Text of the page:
Fibres and fibre bundles are an important mathematical structure that occurs across many branches of maths. Therefore there are many ways to approach this subject:
- Topology and Open Sets.
- Set Theory - On these pages we discuss how reversing a surjective map generates this structure.
- Type Theory - On these pages we look at this structure as a type family or a disjoint set of types indexed by another type.
- Category Theory
A fibre bundle is a set of lines/links between a base space B and a total space E. These link elements of B with, possibly multiple, elements of E. This is a continuous surjective map.
This forms a space that is locally a product space, but globally may have a different topological structure (see Wikipedia page).
The notion of a fibration generalizes the notion of a fiber bundle (see Wikipedia page)
Fibrations have additional structure to fiber bundles which allows some structure in B to be 'lifted' to E. See the page here for an introduction.
Fibration and Co-fibration
Homotopy has the concept of:
- a fibration which has the lifting property.
- a co-fibration which has the extension property -extension is dual to lift.
(see page here)
(see page here)
(see page here)
Kan fibrations are combinatorial analogs of Serre fibrations of topological spaces.
Fibre Bundle as Dependent Type
In type theory dependent types are where there is a family of types indexed by elements of another type.
More about this relation to type theory on the page here.
Example - Fibre Bundle as Endo Function
Example - Fibre Bundle as Database
More about this on page here.
Fibre as a Pullback
If we take a subset of the function before inverting it we get a pullback.
Hence we have two morphisms to C so this looks like the given part of a pullback.
|So the structure in A relates to the structure in C.
|To complete the square we add cone for this diagram and we call it f-1(B) to emphasise that it is the inverse of 'f'.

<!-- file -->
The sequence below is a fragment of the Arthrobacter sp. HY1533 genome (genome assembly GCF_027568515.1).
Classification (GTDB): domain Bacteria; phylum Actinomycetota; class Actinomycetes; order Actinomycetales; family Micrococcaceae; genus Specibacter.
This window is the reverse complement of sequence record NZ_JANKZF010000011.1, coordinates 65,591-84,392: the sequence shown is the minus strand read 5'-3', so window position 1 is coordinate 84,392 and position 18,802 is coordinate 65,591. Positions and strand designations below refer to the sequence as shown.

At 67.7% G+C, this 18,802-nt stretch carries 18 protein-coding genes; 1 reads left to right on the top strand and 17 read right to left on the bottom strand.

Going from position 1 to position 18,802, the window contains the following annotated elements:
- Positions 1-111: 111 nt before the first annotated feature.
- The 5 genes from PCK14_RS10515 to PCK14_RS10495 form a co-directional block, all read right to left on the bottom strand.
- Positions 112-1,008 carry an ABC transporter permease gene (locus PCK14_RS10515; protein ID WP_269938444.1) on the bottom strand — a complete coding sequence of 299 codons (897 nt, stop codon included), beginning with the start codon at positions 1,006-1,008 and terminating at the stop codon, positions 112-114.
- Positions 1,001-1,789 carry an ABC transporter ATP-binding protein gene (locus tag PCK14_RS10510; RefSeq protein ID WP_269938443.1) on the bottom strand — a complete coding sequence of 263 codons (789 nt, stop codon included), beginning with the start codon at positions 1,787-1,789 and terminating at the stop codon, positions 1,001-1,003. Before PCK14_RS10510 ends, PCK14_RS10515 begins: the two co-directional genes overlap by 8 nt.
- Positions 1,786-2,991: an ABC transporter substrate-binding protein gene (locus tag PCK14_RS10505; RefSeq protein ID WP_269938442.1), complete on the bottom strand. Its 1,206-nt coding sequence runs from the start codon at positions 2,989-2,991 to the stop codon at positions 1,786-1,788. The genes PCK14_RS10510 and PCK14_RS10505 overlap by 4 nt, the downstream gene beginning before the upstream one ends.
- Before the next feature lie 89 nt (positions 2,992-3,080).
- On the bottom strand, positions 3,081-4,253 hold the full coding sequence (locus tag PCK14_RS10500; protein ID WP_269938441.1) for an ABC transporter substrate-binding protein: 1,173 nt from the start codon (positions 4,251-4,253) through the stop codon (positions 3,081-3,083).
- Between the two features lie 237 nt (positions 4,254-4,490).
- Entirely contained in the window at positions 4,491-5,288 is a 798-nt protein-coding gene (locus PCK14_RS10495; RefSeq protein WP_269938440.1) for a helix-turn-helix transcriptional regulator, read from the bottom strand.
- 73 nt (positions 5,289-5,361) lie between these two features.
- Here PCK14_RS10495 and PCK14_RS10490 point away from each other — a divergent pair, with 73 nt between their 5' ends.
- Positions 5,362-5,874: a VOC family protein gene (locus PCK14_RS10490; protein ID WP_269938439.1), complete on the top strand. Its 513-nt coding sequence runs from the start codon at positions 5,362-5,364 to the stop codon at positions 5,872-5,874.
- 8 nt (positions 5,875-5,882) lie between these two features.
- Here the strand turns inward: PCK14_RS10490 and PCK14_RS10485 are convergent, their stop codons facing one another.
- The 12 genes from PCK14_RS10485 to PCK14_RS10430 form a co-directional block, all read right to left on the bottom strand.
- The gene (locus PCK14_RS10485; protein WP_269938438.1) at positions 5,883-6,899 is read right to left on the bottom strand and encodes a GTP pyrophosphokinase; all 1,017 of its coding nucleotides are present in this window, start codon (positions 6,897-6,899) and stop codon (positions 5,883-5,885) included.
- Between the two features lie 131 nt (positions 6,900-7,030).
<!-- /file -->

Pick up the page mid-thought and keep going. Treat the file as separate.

What if we do the opposite and take a superset of A rather than taking a subset of it?
The function 'f' is only defined from A to C so we need to find some way to extend it to handle the bigger set. To do this we need to get some information about the bigger set by knowing something about the wider structure. For instance if we have a sheaf.
See Kan extension page.
More about pullbacks in catagory theory section on page here.
Fibre With Structure
The examples so far show how reversing a map between sets gives some interesting structures.
What if we start with sets which already have some structure?
The diagram on the right is intended to show a morphism between partial orders. So the blue arrows represent ≥and the arrow 'ab' means b ≥ a.
The red arrows show the morphism between the partial orders and these all need to play nicely together.
So how can this morphism be reversed?
The diagram on the right is the best I can do although somehow it doesn't seem completely correct, for instance it seems to imply that c ≥ a whereas the original diagram above doesn't imply that.
In order to be consistent this morphism needs to be a local homeomorphism which is a function between topological spaces that preserves local but not necessarily global structure.
The interesting thing is that this is dividing the structure into 'local' structure and 'global' structure.
For more information about this see the page about sheaves.
A fibre as a projection.
The simple case on the right is intended to show a projection of a three dimensional object onto a two dimensional surface. This is just a projection from a product space.
However a projection along a fibre is more general than that, locally it still looks like a product space, but globally it can look very different.
A standard example of this is a helix, which can be projected onto a circle since any local section corresponds to a section of a circle. Locally a section of the spiral looks like a section of the circle, globally the circle and the spiral are different.
To reverse the direction of this projection we have to create a set (type) of points.
|A similar example is the Möbius band being mapped onto a cylinder.
Fibrations of Graphs
theory: topological graph theory
|fibration (weaker form of covering projection)
Here is an example for directed multigraphs.
Each node in the top graph maps to the bottom graph (fibration). The corresponding node always has the same number and colour of incoming arcs (but not necessarily outgoing arcs).
This gives some sort of local invariance.
Sheaves add extra structure to fibrations, so instead of just Set we now have:
Where Cop gives the structure and Set holds the data.
This is known as a presheaf, to make this into a sheaf we need to be able to glue these elements of structure together.